Building resilience

Anyone can hold the helm when the sea is calm.  Publilius Syrus

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Leadership at any level in a school brings with it many challenges. This blog looks at the importance of having the courage to do the right thing and to keep going.

The challenges of middle leadership

If you are a middle leader, your job is undoubtedly one of the most pressurised in school. While senior leaders are in control of whole-school strategy and direction, as a middle leader, you sit at the heart of the school leadership team managing up, down and across, implementing the changes that come from above and managing the situations which arise below you. The role of middle leaders is also shifting, demanding more autonomy and accountability, which makes resilience and courage more important than ever before.

Changes stemming from government policies can often mean you are at the heart of implementing regular change coming from outside your school. You are faced with more ambiguity, inconsistency and change from above and outside, making long-term decisions harder to reach, and while in theory you may have more autonomy, it often doesn’t feel like that. Technology has removed physical barriers, so you can be reached anywhere, anytime and do not have the time and space to think.

Senior leadership

It might seem obvious, but as a senior leader, while the potential impact of your work and the decisions you make can be much greater, so too is the potential for pressure and worry. Decisions you take have bigger implications for you personally if things go wrong, the school, your staff and, most importantly, your pupils. The pressure of public accountability, particularly for heads and system leaders, is significant. As with middle leadership, external pressures can be intense. It can sometimes feel like expectations keep rising, finding great teachers gets harder and there are never enough resources to do what you really believe needs to be done.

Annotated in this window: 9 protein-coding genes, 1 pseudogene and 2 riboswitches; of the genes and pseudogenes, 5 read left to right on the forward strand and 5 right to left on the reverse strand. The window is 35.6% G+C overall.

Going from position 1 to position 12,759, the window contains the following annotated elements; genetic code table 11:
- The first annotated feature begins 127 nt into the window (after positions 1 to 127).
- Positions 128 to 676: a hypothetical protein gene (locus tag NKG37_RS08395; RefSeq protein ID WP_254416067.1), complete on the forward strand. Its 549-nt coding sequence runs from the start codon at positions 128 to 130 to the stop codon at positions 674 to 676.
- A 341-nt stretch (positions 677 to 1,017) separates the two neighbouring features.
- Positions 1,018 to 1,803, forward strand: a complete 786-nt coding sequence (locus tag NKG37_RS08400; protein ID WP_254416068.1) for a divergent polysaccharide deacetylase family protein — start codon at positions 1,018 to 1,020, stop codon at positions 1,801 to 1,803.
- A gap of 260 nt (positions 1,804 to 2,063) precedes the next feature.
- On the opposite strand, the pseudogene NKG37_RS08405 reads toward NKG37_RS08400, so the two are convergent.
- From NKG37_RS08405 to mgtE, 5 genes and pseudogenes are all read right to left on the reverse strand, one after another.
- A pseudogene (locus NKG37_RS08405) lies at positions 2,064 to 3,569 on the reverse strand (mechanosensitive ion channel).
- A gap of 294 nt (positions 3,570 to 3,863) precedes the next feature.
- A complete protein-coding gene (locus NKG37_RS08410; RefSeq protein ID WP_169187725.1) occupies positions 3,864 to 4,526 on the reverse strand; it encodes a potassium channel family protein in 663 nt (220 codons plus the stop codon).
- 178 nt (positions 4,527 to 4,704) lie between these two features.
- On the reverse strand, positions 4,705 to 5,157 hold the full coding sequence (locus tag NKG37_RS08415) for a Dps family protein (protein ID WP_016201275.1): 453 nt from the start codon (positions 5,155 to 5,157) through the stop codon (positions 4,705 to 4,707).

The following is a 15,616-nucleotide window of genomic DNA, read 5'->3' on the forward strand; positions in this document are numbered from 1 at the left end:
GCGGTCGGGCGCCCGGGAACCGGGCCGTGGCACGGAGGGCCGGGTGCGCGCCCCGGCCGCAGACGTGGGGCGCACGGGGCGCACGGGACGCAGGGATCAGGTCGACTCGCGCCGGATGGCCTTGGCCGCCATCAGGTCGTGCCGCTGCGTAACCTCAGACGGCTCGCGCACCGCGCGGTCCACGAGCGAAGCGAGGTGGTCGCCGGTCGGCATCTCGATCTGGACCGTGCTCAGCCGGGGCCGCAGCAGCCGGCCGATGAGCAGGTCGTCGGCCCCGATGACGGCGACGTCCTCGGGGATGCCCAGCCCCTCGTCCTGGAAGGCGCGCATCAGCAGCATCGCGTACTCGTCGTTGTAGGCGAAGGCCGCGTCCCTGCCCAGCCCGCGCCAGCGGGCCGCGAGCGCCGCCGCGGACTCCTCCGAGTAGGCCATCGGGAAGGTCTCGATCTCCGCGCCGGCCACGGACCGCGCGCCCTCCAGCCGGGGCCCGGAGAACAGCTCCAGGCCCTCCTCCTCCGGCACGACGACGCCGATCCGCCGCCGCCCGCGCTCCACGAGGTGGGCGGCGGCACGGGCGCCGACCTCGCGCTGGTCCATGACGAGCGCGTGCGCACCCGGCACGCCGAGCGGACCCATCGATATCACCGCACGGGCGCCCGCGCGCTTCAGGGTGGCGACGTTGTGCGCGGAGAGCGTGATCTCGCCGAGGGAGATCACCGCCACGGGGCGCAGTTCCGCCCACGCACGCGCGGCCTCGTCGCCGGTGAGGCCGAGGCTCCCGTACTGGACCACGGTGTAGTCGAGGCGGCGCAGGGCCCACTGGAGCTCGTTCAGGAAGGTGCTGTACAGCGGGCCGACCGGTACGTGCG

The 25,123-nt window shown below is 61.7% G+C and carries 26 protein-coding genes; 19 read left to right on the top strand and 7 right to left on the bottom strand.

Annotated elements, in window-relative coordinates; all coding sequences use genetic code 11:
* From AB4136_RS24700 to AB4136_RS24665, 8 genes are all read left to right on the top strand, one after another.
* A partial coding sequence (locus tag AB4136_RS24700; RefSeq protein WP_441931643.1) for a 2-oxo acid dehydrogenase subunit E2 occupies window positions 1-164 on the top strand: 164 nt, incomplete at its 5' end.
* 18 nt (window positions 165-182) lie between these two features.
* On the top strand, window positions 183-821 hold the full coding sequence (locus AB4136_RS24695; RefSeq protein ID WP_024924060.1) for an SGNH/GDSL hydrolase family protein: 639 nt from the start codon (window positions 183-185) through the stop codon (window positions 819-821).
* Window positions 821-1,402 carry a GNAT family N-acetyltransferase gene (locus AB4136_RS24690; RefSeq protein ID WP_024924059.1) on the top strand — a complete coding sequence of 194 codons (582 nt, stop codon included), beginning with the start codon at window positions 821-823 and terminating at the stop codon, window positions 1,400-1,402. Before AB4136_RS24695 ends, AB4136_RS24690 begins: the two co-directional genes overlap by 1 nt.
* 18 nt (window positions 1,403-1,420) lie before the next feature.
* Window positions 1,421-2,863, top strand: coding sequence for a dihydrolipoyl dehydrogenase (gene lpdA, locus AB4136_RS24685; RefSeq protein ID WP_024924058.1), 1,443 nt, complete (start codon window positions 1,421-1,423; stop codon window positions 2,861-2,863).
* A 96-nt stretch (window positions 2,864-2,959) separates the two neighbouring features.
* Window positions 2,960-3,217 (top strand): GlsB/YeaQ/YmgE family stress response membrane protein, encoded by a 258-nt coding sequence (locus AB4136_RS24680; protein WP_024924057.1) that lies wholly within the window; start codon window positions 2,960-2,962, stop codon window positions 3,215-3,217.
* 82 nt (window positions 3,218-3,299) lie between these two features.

Added to this is the pressure that comes from dealing with the unplanned events that never fail to arrive at just the wrong time. I remember talking to one head a few years ago who described how she had to lead her school into an inspection in the same week that a member of her staff had committed suicide following a school-related incident. In such circumstances, the best leaders seem to draw on an indescribable source of inspiration and energy that lies deep within their psyche. In this case, the head concerned led her school to its first ever outstanding judgement.

The unshakeable conviction and determination to do what it takes in order to do the right thing for the school and the young people that it serves seems to be at the heart of the drive and passion that circumstances like this bring forth from these outstanding leaders.

So what is it that great leaders at all levels do which makes a difference?

Managing your emotions

In order to stay strong for your team, you have to stay strong yourself, which means managing your emotions, as we saw in Topic 5. Emotions are not a sign of weakness; in fact, recognising and identifying how you are feeling is a real strength. Different situations make different people feel stressed. Do you know what situations make you feel stressed? Do you know what makes you worry or feel anxious? The important thing is to recognise your emotions but not be governed by them.

If you recognise your emotions then you probably know how to manage them. Maybe when you feel stressed or worried you need to talk to someone you trust to get a different perspective. Maybe you need to create some personal space to think through the problem. Maybe you need to go for a run or do something different to clear your head.

Some questions to ask yourself might include:

  • How do I feel?
  • Why do I feel that way (for example a recent event, or criticism)?
  • Is this something that normally triggers an emotional response?